I was blown away by this book by Rebecca Makkai. I had heard really good things about it, but hadn’t taken the time to read it until my book club elected to discuss it, at which point I had to get it from the library. Then I couldn’t put it down.
The novel follows two timelines: Yale in 1980s Chicago and Fiona in 2015. I’m going to focus on Yale because more happens with his story and I think it really takes up most of the book.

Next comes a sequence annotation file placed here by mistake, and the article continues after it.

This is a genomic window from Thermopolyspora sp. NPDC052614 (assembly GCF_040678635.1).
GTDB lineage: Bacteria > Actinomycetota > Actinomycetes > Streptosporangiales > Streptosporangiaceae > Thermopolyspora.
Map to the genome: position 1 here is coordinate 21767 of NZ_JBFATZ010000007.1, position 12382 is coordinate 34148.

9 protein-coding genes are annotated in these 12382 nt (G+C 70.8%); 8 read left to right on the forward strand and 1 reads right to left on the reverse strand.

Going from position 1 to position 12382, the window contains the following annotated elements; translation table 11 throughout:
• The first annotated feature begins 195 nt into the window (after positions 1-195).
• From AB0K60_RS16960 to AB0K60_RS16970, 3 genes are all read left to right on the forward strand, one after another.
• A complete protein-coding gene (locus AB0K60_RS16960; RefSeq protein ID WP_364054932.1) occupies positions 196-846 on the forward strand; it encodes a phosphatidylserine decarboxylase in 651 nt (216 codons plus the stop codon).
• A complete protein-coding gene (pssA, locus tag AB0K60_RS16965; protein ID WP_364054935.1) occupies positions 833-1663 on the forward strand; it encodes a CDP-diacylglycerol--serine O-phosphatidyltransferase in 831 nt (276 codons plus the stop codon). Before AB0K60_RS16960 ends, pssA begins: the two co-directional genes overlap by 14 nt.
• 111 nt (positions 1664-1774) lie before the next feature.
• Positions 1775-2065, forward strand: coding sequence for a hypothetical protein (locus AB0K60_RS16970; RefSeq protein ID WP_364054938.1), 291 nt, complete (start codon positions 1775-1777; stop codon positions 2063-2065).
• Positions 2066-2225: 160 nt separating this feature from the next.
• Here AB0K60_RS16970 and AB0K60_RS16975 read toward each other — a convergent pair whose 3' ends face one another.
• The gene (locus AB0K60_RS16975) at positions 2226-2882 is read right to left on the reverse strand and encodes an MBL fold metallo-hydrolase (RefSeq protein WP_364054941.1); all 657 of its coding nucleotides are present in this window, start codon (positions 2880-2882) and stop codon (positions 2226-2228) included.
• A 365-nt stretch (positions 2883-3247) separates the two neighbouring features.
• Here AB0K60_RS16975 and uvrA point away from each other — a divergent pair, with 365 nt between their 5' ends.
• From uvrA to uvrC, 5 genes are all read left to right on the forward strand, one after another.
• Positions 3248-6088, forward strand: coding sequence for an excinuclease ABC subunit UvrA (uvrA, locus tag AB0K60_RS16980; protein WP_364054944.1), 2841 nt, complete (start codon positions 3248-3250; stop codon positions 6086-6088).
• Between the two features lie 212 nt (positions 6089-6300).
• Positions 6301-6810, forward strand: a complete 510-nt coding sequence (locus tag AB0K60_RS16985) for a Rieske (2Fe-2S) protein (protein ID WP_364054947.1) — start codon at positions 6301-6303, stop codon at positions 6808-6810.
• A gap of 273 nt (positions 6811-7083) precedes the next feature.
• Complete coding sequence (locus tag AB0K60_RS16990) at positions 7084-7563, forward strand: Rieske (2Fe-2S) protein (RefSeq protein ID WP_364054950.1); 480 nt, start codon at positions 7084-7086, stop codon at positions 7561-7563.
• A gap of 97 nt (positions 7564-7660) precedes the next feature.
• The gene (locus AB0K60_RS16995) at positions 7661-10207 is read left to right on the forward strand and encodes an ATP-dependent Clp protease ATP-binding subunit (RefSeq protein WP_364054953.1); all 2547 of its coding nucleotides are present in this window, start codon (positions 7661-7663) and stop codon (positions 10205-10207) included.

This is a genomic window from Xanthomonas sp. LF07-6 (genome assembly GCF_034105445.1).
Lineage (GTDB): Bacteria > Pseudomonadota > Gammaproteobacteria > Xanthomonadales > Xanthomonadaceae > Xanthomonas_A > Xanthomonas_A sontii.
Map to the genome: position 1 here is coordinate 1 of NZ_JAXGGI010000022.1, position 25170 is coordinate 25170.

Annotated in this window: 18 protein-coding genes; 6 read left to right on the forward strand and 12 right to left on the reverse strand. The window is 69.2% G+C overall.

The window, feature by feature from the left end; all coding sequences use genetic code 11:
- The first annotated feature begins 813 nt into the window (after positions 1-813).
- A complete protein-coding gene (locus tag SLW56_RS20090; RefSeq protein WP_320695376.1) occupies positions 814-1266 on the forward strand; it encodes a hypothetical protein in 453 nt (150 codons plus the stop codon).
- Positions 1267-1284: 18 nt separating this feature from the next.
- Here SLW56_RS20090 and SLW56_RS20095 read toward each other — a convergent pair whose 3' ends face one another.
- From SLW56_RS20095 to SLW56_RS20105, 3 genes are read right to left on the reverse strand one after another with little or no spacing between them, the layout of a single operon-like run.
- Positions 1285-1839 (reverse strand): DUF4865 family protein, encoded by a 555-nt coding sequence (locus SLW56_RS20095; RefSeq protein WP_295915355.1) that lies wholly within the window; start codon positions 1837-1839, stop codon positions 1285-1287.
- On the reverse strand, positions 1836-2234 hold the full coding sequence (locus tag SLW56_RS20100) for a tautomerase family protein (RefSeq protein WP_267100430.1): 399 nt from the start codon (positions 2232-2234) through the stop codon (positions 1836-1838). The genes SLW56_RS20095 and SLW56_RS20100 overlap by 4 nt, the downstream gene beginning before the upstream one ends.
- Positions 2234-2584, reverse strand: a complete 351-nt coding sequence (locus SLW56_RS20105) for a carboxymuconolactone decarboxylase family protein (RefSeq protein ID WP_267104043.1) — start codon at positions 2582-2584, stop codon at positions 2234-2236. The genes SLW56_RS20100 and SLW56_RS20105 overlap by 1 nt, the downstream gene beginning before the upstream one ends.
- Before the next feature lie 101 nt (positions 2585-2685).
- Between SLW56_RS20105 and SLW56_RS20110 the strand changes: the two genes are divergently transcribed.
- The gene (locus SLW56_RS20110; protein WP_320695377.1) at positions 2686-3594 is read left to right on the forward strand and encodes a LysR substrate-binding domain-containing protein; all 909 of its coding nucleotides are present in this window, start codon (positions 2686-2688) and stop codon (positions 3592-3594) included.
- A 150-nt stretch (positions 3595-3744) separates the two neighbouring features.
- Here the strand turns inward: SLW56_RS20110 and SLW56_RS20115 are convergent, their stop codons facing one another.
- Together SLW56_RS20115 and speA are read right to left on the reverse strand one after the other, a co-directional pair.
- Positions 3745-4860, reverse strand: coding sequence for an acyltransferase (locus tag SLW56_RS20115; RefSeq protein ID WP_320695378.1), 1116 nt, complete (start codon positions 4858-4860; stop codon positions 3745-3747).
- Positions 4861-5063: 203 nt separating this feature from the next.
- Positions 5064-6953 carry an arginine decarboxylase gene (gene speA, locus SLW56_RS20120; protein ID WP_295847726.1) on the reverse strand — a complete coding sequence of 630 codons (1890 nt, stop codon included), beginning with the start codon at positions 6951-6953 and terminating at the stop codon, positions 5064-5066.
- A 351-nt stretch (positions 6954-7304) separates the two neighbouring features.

Yale is a gay man living in the Bucktown neighborhood of Chicago, a.k.a. “Boystown” because of the large gay community there. The AIDS crisis is in full swing and all their friends are dropping like flies around them. In fact, the book opens with Yale and his long-time boyfriend, Charlie, going to a funeral for their friend Nico, who recently died of AIDS. Nico’s parents disowned him and kicked him out of their house when he came out to them as a teenager. His younger sister, Fiona, who was only 11 when he got kicked out, took care of him by bringing him money, food, medicine, etc. When he got sick, his parents suddenly took him back in and paid for his medical care, but they put him in a hospital that didn’t really understand the disease because, at this point, most people still didn’t understand the disease and people who were sick had to deal with discrimination from the people who were supposed to be treating them. Nico’s parents didn’t want any of his gay friends (so, any of his friends) around, so Fiona worked out shifts so they could visit Nico when her parents weren’t around.